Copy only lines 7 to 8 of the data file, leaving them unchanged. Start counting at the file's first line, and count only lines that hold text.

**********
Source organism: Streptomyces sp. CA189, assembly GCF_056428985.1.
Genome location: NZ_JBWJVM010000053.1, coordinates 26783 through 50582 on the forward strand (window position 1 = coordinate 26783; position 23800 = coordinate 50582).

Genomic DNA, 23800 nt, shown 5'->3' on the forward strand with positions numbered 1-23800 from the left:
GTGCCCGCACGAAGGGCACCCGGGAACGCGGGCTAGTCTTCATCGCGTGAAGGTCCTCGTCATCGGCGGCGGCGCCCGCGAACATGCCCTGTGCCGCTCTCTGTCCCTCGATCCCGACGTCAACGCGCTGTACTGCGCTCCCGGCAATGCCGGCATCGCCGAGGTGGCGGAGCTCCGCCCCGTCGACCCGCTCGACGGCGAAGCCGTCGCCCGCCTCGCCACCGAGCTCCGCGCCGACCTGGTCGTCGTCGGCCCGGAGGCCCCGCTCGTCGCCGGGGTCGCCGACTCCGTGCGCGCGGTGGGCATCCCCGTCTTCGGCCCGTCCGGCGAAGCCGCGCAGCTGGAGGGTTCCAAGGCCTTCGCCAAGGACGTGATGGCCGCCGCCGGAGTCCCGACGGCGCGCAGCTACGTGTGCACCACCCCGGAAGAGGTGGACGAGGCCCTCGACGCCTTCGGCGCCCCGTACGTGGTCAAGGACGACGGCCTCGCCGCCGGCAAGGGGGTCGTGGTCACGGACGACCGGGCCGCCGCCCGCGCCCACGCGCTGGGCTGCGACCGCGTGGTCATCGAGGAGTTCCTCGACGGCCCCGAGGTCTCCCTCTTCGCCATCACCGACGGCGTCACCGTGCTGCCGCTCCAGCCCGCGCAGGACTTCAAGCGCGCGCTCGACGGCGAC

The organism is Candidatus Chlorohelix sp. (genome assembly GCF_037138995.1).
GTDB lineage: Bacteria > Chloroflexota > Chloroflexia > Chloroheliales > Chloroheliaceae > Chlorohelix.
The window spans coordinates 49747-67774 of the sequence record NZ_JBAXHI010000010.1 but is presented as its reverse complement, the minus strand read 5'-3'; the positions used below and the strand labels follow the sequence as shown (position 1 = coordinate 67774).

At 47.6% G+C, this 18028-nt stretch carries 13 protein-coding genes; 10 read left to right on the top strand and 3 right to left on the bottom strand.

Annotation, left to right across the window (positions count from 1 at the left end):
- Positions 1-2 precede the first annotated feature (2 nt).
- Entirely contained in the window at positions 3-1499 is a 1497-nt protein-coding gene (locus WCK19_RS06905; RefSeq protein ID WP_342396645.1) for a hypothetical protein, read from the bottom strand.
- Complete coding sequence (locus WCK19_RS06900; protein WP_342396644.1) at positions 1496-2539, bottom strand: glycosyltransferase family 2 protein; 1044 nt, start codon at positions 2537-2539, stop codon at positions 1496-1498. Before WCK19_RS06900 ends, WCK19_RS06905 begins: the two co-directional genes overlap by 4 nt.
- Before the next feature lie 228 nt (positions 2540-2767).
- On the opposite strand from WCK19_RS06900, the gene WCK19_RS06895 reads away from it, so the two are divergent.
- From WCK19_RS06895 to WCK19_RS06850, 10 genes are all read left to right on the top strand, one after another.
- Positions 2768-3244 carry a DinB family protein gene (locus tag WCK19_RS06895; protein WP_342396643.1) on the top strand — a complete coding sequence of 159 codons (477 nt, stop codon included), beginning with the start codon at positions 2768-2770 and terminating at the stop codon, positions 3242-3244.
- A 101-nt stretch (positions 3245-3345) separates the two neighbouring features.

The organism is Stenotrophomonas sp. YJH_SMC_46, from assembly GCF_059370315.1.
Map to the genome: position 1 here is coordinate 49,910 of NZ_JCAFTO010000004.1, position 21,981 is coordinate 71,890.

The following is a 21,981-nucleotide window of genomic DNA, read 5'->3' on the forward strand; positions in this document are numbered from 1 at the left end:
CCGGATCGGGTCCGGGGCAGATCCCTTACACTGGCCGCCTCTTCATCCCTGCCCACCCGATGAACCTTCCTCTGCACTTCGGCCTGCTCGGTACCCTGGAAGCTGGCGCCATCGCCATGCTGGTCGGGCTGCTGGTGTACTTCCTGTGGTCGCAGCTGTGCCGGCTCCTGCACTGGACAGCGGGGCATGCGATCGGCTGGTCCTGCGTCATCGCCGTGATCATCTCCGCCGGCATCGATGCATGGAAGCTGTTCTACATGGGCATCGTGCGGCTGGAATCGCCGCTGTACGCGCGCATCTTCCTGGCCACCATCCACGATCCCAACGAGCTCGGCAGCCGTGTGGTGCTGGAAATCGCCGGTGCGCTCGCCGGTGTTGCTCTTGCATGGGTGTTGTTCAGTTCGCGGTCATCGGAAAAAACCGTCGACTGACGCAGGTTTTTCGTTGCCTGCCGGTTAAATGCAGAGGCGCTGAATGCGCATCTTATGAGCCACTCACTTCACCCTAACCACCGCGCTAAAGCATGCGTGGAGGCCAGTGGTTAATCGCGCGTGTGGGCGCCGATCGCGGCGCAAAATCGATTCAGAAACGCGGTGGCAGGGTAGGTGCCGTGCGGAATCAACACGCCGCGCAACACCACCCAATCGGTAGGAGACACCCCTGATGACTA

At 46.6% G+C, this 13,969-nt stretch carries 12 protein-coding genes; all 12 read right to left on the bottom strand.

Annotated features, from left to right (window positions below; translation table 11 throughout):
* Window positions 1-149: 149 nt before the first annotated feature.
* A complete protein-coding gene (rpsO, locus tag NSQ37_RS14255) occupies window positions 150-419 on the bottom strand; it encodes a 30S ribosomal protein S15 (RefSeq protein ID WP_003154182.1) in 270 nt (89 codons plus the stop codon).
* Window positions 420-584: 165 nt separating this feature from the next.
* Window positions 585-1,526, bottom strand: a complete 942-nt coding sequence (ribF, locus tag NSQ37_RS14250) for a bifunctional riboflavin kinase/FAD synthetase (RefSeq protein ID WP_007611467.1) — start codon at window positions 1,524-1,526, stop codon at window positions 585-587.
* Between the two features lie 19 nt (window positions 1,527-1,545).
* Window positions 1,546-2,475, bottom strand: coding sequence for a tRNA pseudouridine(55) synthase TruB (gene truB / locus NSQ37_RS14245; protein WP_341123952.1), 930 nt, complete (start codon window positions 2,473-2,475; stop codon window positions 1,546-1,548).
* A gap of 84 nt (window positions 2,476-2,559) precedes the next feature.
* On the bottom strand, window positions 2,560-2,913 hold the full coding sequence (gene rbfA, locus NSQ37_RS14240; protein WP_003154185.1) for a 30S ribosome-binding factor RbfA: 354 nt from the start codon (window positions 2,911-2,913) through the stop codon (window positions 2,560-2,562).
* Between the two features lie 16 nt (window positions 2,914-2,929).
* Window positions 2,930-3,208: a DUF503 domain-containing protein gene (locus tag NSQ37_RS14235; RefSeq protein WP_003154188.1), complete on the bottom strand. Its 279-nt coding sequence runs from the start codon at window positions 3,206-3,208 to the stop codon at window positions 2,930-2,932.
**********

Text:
The window spans coordinates 49747-67774 of the sequence record NZ_JBAXHI010000010.1 but is presented as its reverse complement, the minus strand read 5'-3'; the positions used below and the strand labels follow the sequence as shown (position 1 = coordinate 67774).

At 47.6% G+C, this 18028-nt stretch carries 13 protein-coding genes; 10 read left to right on the top strand and 3 right to left on the bottom strand.